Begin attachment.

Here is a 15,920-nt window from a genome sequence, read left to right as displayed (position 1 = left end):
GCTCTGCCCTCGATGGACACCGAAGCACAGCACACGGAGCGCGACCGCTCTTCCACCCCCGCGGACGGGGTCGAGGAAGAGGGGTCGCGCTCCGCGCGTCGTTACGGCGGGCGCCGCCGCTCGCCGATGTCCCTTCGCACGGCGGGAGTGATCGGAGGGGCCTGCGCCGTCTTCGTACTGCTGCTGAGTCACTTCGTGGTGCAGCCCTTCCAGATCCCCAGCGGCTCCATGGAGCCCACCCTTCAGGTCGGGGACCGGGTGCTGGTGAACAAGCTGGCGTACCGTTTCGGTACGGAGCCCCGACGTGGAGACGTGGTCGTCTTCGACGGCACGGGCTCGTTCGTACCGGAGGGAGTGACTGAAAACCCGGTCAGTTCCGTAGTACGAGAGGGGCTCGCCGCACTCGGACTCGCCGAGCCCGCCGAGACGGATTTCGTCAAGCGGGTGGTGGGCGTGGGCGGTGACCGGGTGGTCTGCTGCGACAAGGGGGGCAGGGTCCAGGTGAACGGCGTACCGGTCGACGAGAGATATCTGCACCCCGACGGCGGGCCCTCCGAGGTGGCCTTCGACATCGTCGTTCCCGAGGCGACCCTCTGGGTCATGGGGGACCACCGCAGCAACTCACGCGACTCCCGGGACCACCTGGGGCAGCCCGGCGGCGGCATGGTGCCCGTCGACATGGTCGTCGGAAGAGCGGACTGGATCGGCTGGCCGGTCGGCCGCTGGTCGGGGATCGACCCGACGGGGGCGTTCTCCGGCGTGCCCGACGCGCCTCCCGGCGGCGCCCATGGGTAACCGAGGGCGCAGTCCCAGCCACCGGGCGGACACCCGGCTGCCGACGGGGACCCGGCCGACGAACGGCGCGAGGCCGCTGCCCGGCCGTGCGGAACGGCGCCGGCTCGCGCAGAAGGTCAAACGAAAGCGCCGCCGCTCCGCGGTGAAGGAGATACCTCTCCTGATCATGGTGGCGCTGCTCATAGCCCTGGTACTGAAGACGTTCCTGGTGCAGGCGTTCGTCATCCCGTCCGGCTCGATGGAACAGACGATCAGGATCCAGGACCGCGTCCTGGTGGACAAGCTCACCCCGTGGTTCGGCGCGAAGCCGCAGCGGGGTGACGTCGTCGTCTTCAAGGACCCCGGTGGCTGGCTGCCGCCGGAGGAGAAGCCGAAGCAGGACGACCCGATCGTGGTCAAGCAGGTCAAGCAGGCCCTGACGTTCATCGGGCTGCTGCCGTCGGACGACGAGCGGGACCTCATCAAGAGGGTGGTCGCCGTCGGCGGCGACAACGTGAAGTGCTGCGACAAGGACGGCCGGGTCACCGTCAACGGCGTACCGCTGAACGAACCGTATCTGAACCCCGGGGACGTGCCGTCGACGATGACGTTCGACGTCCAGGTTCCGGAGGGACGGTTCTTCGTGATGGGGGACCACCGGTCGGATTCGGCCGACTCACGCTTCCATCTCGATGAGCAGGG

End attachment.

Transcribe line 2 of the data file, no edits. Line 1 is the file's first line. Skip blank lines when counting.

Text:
GCTCTGCCCTCGATGGACACCGAAGCACAGCACACGGAGCGCGACCGCTCTTCCACCCCCGCGGACGGGGTCGAGGAAGAGGGGTCGCGCTCCGCGCGTCGTTACGGCGGGCGCCGCCGCTCGCCGATGTCCCTTCGCACGGCGGGAGTGATCGGAGGGGCCTGCGCCGTCTTCGTACTGCTGCTGAGTCACTTCGTGGTGCAGCCCTTCCAGATCCCCAGCGGCTCCATGGAGCCCACCCTTCAGGTCGGGGACCGGGTGCTGGTGAACAAGCTGGCGTACCGTTTCGGTACGGAGCCCCGACGTGGAGACGTGGTCGTCTTCGACGGCACGGGCTCGTTCGTACCGGAGGGAGTGACTGAAAACCCGGTCAGTTCCGTAGTACGAGAGGGGCTCGCCGCACTCGGACTCGCCGAGCCCGCCGAGACGGATTTCGTCAAGCGGGTGGTGGGCGTGGGCGGTGACCGGGTGGTCTGCTGCGACAAGGGGGGCAGGGTCCAGGTGAACGGCGTACCGGTCGACGAGAGATATCTGCACCCCGACGGCGGGCCCTCCGAGGTGGCCTTCGACATCGTCGTTCCCGAGGCGACCCTCTGGGTCATGGGGGACCACCGCAGCAACTCACGCGACTCCCGGGACCACCTGGGGCAGCCCGGCGGCGGCATGGTGCCCGTCGACATGGTCGTCGGAAGAGCGGACTGGATCGGCTGGCCGGTCGGCCGCTGGTCGGGGATCGACCCGACGGGGGCGTTCTCCGGCGTGCCCGACGCGCCTCCCGGCGGCGCCCATGGGTAACCGAGGGCGCAGTCCCAGCCACCGGGCGGACACCCGGCTGCCGACGGGGACCCGGCCGACGAACGGCGCGAGGCCGCTGCCCGGCCGTGCGGAACGGCGCCGGCTCGCGCAGAAGGTCAAACGAAAGCGCCGCCGCTCCGCGGTGAAGGAGATACCTCTCCTGATCATGGTGGCGCTGCTCATAGCCCTGGTACTGAAGACGTTCCTGGTGCAGGCGTTCGTCATCCCGTCCGGCTCGATGGAACAGACGATCAGGATCCAGGACCGCGTCCTGGTGGACAAGCTCACCCCGTGGTTCGGCGCGAAGCCGCAGCGGGGTGACGTCGTCGTCTTCAAGGACCCCGGTGGCTGGCTGCCGCCGGAGGAGAAGCCGAAGCAGGACGACCCGATCGTGGTCAAGCAGGTCAAGCAGGCCCTGACGTTCATCGGGCTGCTGCCGTCGGACGACGAGCGGGACCTCATCAAGAGGGTGGTCGCCGTCGGCGGCGACAACGTGAAGTGCTGCGACAAGGACGGCCGGGTCACCGTCAACGGCGTACCGCTGAACGAACCGTATCTGAACCCCGGGGACGTGCCGTCGACGATGACGTTCGACGTCCAGGTTCCGGAGGGACGGTTCTTCGTGATGGGGGACCACCGGTCGGATTCGGCCGACTCACGCTTCCATCTCGATGAGCAGGG